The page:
"Peter Pan" Galaxy Avoided Growing Up

A galaxy still in its infant stages has been spotted in our cosmic neighborhood. Research suggests this oddity may be as little as 500 million years old, meaning its first stars ignited after life began on Earth. Astronomers Trinh Thuan of the University of Virginia and Yuri Izotov of the Kiev Observatory, Ukraine, used Hubble Space Telescope images to estimate the age of stars within the galaxy. They realized the galaxy must have lain dormant as a cold gas cloud for all but about a billion years of the 14-billion-year-old universe. Most galaxies got busy making stars much earlier. The fact that the galaxy's component gases are almost pure hydrogen and helium, produced during the Big Bang, bolsters notions of its youth. The reasons for this case of arrested development are unclear. The work was published in the Astrophysical Journal.

Brazilian Dinosaur Had European Roots

An early dinosaur unearthed from southern Brazil appears to be most closely related to European dinosaurs. The discovery of the the 225-million-year-old fossil demonstrates that dinosaurs migrated freely across the ancient supercontinent that is now South America and Europe. The dinosaur was relatively small, weighing about as much as an adult human and stretching about 8.2 feet from nose to tail. It had a long neck and tail, and walked on two feet. It stood about 30 inches high, and was probably a vegetarian. According to Alexander Kellner of the National Museum of Rio de Janeiro Federal University, the fossil is a kind of prosauropod that is very similar to specimens of Plateosaurus known from Germany. Scientists named the fossil Unayasaurus tolentinoi after the name of region it was found in and its discoverer.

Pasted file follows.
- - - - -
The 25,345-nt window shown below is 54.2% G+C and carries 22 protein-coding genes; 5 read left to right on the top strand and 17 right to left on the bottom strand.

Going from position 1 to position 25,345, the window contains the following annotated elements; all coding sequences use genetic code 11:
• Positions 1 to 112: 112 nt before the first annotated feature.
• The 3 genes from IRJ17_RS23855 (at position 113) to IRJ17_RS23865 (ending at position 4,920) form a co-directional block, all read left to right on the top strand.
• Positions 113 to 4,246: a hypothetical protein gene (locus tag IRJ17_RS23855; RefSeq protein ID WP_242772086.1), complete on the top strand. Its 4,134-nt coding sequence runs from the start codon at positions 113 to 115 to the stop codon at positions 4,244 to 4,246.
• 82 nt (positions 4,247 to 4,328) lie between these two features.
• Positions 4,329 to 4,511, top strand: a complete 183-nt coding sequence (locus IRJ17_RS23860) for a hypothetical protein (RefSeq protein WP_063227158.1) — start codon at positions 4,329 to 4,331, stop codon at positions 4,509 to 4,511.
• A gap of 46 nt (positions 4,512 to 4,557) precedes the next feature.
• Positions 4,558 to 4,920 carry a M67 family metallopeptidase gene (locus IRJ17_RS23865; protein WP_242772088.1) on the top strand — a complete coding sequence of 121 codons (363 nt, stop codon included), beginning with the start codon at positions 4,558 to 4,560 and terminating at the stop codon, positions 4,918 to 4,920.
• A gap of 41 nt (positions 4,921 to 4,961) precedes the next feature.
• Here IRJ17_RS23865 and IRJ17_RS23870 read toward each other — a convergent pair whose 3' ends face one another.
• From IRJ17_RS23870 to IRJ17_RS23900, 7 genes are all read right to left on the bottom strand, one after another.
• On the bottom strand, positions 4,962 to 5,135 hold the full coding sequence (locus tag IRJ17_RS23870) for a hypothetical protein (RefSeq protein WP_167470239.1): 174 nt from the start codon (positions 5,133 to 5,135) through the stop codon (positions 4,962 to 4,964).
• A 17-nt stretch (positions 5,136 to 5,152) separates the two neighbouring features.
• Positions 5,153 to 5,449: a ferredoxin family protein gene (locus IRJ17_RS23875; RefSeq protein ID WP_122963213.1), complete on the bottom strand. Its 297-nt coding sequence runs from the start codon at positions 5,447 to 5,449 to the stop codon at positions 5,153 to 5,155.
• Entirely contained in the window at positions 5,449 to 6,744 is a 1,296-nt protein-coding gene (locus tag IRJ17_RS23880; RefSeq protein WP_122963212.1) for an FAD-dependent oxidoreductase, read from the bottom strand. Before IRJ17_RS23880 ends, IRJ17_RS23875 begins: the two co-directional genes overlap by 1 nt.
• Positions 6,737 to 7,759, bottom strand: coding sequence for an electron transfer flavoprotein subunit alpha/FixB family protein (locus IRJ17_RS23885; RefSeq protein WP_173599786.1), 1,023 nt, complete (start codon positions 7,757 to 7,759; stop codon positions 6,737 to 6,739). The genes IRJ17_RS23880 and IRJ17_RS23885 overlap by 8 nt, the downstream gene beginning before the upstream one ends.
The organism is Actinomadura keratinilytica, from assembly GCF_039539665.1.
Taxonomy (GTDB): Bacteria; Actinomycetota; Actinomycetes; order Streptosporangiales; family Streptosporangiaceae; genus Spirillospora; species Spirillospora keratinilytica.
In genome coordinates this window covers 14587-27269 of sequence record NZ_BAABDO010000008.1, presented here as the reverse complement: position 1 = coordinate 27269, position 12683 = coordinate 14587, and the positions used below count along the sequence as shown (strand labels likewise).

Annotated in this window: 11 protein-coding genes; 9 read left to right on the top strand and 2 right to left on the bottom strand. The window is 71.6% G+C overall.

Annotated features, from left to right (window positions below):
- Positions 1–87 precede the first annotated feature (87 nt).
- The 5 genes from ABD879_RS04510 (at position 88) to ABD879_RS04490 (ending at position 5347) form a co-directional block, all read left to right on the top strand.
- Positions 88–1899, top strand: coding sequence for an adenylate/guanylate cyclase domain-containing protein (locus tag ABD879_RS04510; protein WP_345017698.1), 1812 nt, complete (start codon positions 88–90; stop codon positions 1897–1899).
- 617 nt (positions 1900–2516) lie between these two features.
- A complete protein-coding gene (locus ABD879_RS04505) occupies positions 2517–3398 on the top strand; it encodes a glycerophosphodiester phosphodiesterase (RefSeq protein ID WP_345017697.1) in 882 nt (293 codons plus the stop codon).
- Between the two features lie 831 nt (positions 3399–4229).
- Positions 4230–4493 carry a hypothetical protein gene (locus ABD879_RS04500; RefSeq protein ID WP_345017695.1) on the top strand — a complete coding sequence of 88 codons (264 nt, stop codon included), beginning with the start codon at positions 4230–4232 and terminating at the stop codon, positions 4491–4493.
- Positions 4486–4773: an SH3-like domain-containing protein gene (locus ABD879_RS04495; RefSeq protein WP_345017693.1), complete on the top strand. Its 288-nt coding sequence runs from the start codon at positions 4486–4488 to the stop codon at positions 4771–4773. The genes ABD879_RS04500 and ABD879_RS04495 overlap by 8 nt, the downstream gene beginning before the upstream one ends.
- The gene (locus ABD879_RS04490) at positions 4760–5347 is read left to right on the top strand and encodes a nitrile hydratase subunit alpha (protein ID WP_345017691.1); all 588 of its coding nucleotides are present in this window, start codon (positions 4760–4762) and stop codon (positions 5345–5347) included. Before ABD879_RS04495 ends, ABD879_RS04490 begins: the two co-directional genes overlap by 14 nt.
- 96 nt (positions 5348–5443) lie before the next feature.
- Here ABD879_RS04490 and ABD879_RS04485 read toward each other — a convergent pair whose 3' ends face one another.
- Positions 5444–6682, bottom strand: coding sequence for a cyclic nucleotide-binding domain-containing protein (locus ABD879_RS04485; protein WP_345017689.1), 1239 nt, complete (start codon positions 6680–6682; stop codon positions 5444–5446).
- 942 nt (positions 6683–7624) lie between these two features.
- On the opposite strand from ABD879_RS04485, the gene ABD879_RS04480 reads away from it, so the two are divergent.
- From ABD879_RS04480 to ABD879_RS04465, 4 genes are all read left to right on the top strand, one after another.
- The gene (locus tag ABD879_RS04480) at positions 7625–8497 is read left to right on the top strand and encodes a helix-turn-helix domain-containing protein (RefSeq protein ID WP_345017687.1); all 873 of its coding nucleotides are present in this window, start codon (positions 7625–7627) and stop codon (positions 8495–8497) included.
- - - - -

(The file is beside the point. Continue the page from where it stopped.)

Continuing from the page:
Sun Could Be A Planet Thief

A chance encounter with another star may have made our sun a thief. New research suggests that solar gravity may have wrenched orbiting planetoids away from another star. The story began last year, when astronomers spotted the most distant object known to orbit our sun--the micro-planet Sedna. Not only is Sedna located much farther out than Pluto, but it follows a wacky elliptical orbit inclined about 20 degrees from the orbits of the major planets. Researchers Scott Kenyon of the Smithsonian Astrophysical Observatory and Benjamin Bromley of the University of Utah ran computer simulations to identify Sedna's likely origins. According to one scenario, the solar collision resembled two circular sawblades touching at an angle. The outermost objects in both systems would have been jolted out of place, kicking Sedna into its strange current path. Such a crash also would have sheared the outskirts of the debris-rich area beyond Neptune called the Kuiper Belt, explaining its sharp edge. Alternatively, the systems may have even swapped outer satellites, making Sedna an extrasolar planet located right here in our own solar system. The theory was proposed in the journal Nature.

Related Links:

First Alcoholic Drinks Found In China: San Francisco Chronicle / New York Times / Scientific American
Aussie Snakes Evolve Cane Toad Defense: BBC
Teotihuacan's Bloody Foundations: New Scientist / CNN (Reuters)
"Peter Pan" Galaxy Avoided Growing Up: BBC / Discovery.com / New Scientist
Brazilian Dinosaur Had European Roots: Yahoo Daily News (Reuters) / Discovery.com / BBC
Sun Could Be A Planet Thief: Scientific American / New York Times

Source: California Academy of Sciences